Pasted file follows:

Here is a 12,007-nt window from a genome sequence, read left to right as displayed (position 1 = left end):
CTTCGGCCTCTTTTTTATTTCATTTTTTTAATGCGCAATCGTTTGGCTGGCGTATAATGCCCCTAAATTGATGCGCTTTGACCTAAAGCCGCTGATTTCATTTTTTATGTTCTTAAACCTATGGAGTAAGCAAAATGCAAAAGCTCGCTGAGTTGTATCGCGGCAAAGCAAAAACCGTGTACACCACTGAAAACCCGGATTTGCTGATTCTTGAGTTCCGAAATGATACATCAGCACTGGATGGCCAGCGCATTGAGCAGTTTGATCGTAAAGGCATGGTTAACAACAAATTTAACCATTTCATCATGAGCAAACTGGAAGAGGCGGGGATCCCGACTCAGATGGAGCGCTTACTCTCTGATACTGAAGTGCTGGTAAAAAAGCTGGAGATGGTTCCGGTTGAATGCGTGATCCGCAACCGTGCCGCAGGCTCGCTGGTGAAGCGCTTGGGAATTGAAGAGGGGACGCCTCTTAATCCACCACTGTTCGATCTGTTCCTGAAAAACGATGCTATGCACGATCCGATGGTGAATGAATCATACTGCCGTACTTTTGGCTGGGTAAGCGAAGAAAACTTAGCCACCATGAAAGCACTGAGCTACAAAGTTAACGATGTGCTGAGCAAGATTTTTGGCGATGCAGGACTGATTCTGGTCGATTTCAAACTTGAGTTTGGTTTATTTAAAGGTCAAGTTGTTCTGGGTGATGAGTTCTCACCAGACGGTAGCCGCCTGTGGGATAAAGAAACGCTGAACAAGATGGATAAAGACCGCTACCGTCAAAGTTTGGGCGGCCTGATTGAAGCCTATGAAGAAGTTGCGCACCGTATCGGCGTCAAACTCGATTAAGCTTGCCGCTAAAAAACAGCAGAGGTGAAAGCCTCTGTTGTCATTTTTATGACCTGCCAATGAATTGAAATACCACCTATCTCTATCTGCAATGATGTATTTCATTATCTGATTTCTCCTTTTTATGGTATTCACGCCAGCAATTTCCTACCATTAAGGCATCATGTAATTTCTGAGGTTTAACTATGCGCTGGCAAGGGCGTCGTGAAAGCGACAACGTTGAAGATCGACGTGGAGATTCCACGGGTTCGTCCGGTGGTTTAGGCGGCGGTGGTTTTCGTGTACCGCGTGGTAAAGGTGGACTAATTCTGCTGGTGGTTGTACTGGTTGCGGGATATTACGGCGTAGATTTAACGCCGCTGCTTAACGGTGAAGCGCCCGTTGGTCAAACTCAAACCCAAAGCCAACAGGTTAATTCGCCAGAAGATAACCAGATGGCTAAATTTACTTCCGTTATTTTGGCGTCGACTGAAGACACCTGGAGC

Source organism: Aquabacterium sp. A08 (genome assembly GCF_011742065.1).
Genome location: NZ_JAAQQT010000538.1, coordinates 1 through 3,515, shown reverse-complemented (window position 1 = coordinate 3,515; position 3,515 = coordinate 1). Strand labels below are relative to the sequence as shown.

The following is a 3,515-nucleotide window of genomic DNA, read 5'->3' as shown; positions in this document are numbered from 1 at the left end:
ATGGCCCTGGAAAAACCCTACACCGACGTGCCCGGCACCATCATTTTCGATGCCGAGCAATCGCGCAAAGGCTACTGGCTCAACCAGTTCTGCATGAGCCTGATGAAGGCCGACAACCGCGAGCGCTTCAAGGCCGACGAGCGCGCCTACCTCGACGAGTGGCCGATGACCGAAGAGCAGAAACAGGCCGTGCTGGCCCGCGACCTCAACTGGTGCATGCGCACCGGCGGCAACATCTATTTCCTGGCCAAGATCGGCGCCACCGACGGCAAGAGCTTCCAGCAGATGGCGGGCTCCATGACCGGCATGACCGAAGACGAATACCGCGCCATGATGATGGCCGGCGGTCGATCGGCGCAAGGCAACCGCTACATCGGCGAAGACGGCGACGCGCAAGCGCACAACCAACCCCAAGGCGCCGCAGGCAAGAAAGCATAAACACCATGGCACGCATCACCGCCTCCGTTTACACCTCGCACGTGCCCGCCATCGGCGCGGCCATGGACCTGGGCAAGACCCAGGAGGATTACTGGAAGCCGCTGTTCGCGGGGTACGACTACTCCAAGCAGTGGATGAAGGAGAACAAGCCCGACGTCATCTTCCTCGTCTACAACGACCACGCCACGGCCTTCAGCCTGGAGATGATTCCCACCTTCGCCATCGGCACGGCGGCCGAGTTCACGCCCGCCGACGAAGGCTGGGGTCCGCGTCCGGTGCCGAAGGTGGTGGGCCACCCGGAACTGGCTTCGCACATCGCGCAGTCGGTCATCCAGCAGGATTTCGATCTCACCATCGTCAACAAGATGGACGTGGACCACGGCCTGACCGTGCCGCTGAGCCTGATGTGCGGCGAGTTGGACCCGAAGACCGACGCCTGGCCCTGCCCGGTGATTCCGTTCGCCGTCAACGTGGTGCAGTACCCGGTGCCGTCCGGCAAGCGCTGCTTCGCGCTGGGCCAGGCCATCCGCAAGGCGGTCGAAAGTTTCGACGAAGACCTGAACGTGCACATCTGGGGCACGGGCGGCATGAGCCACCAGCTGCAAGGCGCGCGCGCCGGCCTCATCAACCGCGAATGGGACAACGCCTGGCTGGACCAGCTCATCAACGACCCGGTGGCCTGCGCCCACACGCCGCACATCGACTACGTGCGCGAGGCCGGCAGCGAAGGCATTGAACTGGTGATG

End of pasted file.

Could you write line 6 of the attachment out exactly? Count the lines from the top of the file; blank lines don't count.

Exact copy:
ATGGCCCTGGAAAAACCCTACACCGACGTGCCCGGCACCATCATTTTCGATGCCGAGCAATCGCGCAAAGGCTACTGGCTCAACCAGTTCTGCATGAGCCTGATGAAGGCCGACAACCGCGAGCGCTTCAAGGCCGACGAGCGCGCCTACCTCGACGAGTGGCCGATGACCGAAGAGCAGAAACAGGCCGTGCTGGCCCGCGACCTCAACTGGTGCATGCGCACCGGCGGCAACATCTATTTCCTGGCCAAGATCGGCGCCACCGACGGCAAGAGCTTCCAGCAGATGGCGGGCTCCATGACCGGCATGACCGAAGACGAATACCGCGCCATGATGATGGCCGGCGGTCGATCGGCGCAAGGCAACCGCTACATCGGCGAAGACGGCGACGCGCAAGCGCACAACCAACCCCAAGGCGCCGCAGGCAAGAAAGCATAAACACCATGGCACGCATCACCGCCTCCGTTTACACCTCGCACGTGCCCGCCATCGGCGCGGCCATGGACCTGGGCAAGACCCAGGAGGATTACTGGAAGCCGCTGTTCGCGGGGTACGACTACTCCAAGCAGTGGATGAAGGAGAACAAGCCCGACGTCATCTTCCTCGTCTACAACGACCACGCCACGGCCTTCAGCCTGGAGATGATTCCCACCTTCGCCATCGGCACGGCGGCCGAGTTCACGCCCGCCGACGAAGGCTGGGGTCCGCGTCCGGTGCCGAAGGTGGTGGGCCACCCGGAACTGGCTTCGCACATCGCGCAGTCGGTCATCCAGCAGGATTTCGATCTCACCATCGTCAACAAGATGGACGTGGACCACGGCCTGACCGTGCCGCTGAGCCTGATGTGCGGCGAGTTGGACCCGAAGACCGACGCCTGGCCCTGCCCGGTGATTCCGTTCGCCGTCAACGTGGTGCAGTACCCGGTGCCGTCCGGCAAGCGCTGCTTCGCGCTGGGCCAGGCCATCCGCAAGGCGGTCGAAAGTTTCGACGAAGACCTGAACGTGCACATCTGGGGCACGGGCGGCATGAGCCACCAGCTGCAAGGCGCGCGCGCCGGCCTCATCAACCGCGAATGGGACAACGCCTGGCTGGACCAGCTCATCAACGACCCGGTGGCCTGCGCCCACACGCCGCACATCGACTACGTGCGCGAGGCCGGCAGCGAAGGCATTGAACTGGTGATG